Logos with artistic elements will potentially be protected as artistic copyright works, but may, subject to being sufficiently distinctive, also be registrable as trademarks.



Who may own copyright in a work?

Under Section 9 of the Copyright, Designs and Patents Act 1988, the author of a work will be adjudged to be the person who creates it (ie, the person who expended the relevant skill, labour and judgement necessary to give rise to the work). This will include:

  • in the case of a sound recording, the producer;
  • in the case of a film, the producer and principal director;
  • in the case of sounds and television broadcasts, the person who made the broadcast;
  • in the case of a typographical arrangement of a published edition, the publisher; and
  • in the case of a literary, dramatic, musical or artistic work which is computer generated, the person by whom the arrangements necessary for the creation of the work were undertaken.

Subject to any agreement to the contrary (ie, a contract or assignment), the author will be the first owner of the copyright in the work in question.

Joint and collective ownership

What rules and restrictions govern the joint or collective ownership of a copyright work?

Section 10 of the Copyright, Designs and Patents Act 1988 outlines the position in relation to joint authors of a work: “A work of joint authorship means a work produced by the collaboration of two or more authors in which the contribution of each author is not distinct from that of the other author or authors.”

Each author must demonstrate that he or she has made a significant and original contribution to the copyright work in question, although that contribution needs only to be intellectual, “not an exercise in penmanship” (Heptulla v Orient Longman, [1989] FSR 598). The collaboration itself must demonstrate some form of cooperation or common design; however, the parties need not be working in close proximity or intend to create a joint work. Finally, the contributions of each party must not be separate and distinct, but must come together to form an integrated whole (Beckingham v Hodgens, [2003] EWCA Civ 143).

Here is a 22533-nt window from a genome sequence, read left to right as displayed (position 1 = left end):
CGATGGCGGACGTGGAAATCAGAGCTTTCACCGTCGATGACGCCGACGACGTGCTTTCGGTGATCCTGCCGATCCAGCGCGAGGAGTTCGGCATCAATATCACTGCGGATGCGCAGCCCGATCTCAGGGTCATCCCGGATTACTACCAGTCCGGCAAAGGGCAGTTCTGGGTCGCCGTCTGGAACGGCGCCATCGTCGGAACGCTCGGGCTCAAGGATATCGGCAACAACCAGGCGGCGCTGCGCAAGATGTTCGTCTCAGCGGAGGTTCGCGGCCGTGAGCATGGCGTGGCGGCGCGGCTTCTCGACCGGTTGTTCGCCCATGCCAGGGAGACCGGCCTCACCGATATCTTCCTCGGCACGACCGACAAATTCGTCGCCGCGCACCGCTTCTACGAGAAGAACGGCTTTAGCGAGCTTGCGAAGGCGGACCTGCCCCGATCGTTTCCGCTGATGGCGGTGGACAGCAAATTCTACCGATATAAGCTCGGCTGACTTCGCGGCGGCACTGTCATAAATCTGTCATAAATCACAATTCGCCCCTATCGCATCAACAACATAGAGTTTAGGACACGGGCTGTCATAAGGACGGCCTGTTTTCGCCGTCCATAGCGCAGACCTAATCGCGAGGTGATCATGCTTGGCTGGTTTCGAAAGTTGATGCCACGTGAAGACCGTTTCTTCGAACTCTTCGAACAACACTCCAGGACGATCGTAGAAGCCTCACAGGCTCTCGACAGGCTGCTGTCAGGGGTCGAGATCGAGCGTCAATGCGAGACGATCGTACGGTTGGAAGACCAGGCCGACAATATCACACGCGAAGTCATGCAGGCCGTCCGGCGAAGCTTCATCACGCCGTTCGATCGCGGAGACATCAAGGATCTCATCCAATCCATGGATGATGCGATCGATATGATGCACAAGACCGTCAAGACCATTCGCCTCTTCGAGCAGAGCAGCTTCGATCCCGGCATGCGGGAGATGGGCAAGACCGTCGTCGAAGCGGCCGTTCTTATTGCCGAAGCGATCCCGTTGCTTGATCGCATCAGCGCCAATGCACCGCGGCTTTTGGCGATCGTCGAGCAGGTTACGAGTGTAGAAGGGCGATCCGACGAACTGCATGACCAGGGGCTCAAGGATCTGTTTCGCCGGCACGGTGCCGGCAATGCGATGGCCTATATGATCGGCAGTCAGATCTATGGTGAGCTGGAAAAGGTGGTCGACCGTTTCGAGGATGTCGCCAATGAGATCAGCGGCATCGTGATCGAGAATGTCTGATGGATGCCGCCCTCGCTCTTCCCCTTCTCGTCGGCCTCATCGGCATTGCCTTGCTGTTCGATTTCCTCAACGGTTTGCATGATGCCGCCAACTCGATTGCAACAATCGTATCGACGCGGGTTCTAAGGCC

Employee and commissioned work

What rules and restrictions govern the ownership of copyright in a work created in the course of employment (including works by employees and commissioned works by independent contractors)?

Subject to any agreement to the contrary, the copyright subsisting in a literary, dramatic, musical or artistic work, or a film, made by an employee in the course of employment will vest in the employer (Section 11(2) of the Copyright, Designs and Patents Act 1988). The courts will seek to look behind the contract of employment to ascertain the true context in which the work was created. For example, in Noah v Shuba ([1991] FSR 14 Ch D), although the work was published by the employer at its expense, the employee had written it in his spare time and not at the instigation or on the direction of his employer.

In the absence of any formal agreement, the copyright in commissioned works will vest in the commissionee. Depending on the circumstances, a court may imply a limited licence in favour of the party that commissioned the work.